Plot: After the mysterious outbreak, the entire building was quarantined, but answers still need to be uncovered as to what happened and more to the point, how similar situations can be avoided. While the quarantine is still active, Dr. Owen (Jonathan D. Mellor) enters the structure with three armed guards, with plans to extract blood samples and begin work on an antidote. Once inside, the zombie like creatures swarm and attack the group, but Dr. Owen is able to use a crucifix to ward one of the creatures off. He then reveals that he is inside the quarantine under orders from the Vatican, as the infection isn’t a viral one, but a demonic force at work. As he makes his way toward patient zero, another group of people try to get inside the quarantine, all while the creatures rampage inside. Can anyone survive this horrific epidemic and will the quarantine be able to contain the evil within?
Entertainment Value: This sequel picks up just minutes after the first movie came to a close, which means Rec 2 doesn’t need the slow burn start and kicks right into high gear, for a more kinetic, fast paced experience. There’s less emphasis on narrative, but the first movie shoulders that burden and that frees up this sequel to push forward the horror elements above all else. The movie uses a found footage approach like the original Rec, but the visuals are more polished and don’t have the same kind of rough, in the moment look this time around. The slicker visuals do detract a little from the found footage style atmosphere, but not much and the lessened shaky cam use is welcome, as that cliche was well past its prime by this point. When the on screen action dictates the shakiness or drastic motion, Rec 2 follows through, but this isn’t the usual half ass found footage style cinematography, which is nice. On the downside, the movie doesn’t spend as much time on atmosphere, since the pace is much brisker and there’s more active horror, such as jump scares and extended creature presence. So this isn’t one of the demonic zombies here and there, but a more consistent horror flow and that means less atmosphere and more straight forward scares. Rec was a rock solid horror movie, but Rec 2 holds its own and takes a different, but fun approach.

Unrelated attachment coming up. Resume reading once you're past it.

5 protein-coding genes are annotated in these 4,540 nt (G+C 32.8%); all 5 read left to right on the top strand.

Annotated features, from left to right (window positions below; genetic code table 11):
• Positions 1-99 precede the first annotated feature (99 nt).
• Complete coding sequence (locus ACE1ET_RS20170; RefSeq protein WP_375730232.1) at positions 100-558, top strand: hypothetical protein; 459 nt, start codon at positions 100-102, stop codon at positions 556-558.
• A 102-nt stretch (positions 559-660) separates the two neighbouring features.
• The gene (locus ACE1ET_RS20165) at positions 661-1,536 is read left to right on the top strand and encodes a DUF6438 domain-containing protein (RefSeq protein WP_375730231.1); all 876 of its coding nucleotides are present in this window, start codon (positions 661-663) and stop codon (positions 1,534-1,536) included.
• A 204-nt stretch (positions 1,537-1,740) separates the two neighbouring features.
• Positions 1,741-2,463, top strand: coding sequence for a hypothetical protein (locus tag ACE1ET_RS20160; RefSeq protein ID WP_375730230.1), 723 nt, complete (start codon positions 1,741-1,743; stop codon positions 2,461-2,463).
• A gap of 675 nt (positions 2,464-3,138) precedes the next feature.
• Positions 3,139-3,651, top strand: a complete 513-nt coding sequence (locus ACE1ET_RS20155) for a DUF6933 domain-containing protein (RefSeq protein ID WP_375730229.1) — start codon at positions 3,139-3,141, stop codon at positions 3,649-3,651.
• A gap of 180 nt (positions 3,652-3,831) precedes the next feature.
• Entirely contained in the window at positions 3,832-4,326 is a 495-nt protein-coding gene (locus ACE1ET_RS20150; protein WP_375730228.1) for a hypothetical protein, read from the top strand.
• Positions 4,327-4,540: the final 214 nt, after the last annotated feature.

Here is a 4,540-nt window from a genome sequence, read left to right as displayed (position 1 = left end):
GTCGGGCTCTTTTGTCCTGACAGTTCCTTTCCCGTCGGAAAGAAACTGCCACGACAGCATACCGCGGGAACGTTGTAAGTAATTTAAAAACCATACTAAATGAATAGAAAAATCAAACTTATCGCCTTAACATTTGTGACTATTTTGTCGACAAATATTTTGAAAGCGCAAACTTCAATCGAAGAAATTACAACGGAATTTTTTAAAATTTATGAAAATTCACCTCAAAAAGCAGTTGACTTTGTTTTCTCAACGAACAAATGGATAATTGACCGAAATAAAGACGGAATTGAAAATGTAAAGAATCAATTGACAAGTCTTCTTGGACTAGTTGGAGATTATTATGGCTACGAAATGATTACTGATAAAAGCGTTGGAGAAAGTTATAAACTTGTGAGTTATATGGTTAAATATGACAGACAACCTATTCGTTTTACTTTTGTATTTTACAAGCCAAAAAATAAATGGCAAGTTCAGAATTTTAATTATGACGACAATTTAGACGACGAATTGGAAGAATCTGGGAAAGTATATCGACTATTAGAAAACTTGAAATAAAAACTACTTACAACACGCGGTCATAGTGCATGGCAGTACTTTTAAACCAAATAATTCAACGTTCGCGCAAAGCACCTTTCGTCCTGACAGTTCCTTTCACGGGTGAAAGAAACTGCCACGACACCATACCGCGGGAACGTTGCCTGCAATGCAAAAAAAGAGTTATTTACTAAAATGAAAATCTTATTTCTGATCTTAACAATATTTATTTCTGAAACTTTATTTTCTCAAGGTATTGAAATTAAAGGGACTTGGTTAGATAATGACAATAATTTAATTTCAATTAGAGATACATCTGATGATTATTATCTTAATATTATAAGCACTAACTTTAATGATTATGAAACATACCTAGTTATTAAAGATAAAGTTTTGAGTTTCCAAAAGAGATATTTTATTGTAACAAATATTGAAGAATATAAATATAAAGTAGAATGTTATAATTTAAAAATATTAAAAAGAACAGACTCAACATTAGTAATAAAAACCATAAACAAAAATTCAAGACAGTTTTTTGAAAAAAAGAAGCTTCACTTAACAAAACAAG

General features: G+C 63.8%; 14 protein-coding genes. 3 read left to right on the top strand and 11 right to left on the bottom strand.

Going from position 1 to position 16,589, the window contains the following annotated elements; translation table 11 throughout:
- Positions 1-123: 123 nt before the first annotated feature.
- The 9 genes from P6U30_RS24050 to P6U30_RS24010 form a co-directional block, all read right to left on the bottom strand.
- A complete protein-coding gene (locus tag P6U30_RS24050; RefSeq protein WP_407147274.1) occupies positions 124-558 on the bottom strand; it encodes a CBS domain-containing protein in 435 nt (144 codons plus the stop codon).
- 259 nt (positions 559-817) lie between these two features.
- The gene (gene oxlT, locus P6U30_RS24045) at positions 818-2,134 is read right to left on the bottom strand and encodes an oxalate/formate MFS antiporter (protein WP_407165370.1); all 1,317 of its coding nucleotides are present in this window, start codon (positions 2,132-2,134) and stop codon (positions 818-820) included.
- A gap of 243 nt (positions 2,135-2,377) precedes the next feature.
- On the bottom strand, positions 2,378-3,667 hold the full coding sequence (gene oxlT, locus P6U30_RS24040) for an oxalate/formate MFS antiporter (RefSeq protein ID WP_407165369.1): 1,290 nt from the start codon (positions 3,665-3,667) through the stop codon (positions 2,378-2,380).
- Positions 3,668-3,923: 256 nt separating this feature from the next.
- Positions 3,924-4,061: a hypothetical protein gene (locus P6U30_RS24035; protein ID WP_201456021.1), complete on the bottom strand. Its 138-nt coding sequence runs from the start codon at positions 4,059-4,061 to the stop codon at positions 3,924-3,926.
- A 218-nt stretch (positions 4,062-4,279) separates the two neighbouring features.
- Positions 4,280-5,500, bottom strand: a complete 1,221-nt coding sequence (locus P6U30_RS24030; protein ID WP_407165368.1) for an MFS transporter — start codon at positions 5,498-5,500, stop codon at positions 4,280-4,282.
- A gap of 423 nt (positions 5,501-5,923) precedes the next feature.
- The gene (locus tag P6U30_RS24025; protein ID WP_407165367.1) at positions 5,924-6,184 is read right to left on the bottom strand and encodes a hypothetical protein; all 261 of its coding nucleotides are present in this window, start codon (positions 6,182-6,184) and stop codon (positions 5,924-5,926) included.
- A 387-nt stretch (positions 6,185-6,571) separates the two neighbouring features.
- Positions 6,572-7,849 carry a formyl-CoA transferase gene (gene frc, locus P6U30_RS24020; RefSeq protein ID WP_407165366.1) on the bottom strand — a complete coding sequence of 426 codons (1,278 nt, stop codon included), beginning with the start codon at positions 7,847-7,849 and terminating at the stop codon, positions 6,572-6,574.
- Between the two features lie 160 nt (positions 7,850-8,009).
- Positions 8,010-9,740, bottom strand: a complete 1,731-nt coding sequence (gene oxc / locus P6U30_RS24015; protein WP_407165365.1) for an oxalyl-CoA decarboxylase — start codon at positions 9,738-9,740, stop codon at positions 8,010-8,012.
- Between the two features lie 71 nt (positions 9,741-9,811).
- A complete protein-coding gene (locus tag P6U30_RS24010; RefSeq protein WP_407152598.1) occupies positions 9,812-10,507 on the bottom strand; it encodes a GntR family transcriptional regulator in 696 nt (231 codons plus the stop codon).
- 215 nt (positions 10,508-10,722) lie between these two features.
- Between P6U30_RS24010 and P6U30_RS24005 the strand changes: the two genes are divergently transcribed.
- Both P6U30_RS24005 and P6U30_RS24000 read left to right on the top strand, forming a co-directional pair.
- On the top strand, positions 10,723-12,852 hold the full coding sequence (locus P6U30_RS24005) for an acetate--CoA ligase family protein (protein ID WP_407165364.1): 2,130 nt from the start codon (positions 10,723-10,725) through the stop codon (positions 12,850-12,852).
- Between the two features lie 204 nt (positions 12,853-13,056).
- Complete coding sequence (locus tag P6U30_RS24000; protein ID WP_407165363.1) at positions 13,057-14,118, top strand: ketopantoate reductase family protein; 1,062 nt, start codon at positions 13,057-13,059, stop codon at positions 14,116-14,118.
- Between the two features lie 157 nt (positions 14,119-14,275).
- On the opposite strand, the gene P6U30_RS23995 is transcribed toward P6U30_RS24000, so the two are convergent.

One of the demon creatures is naked, but between the darkness and the makeup effects, there’s no real nakedness visible here. So unless you count an inflatable sex doll strapped with fireworks, no sleaze to be found in Rec 2. The first movie had more violence than usual for a found footage movie, but this sequel amps things even more with added blood and mayhem all around. A brutal long fall is present, a wealth of splashy gun shot wounds are present, including a point blank execution of an infected child, someone is bludgeoned with a shotgun, and other various smaller, but fun bursts of bloodshed. The highlight for me was a firework stuffed in the mouth of one of the creatures, which leads to a humorous scene with a great visual presence. The dialogue is minimal and mostly panicked moments, so while it does what it needs to do, there’s no real wild or overly memorable lines in this one. There’s not much craziness outside the usual horror ingredients, though a couple points are earned for the colorful kills, creepy final demon zombie, and a few other small, but fun moments.
Overall Insanity: 2/10
The Disc: As part of Scream Factory’s Rec Collection, Rec 2 is presented in a great looking visual treatment. The movie’s more polished visuals yield terrific detail and depth, even in the darker sequences. This is important, since some scenes are bathed in shadows or even total darkness, so we need all the intended visible detail and this presentation ensures that is the case. As for the extras, we have several behind the scenes pieces, a walk through the film’s set, some deleted scenes, a film festival press conference, and the film’s theatrical trailer.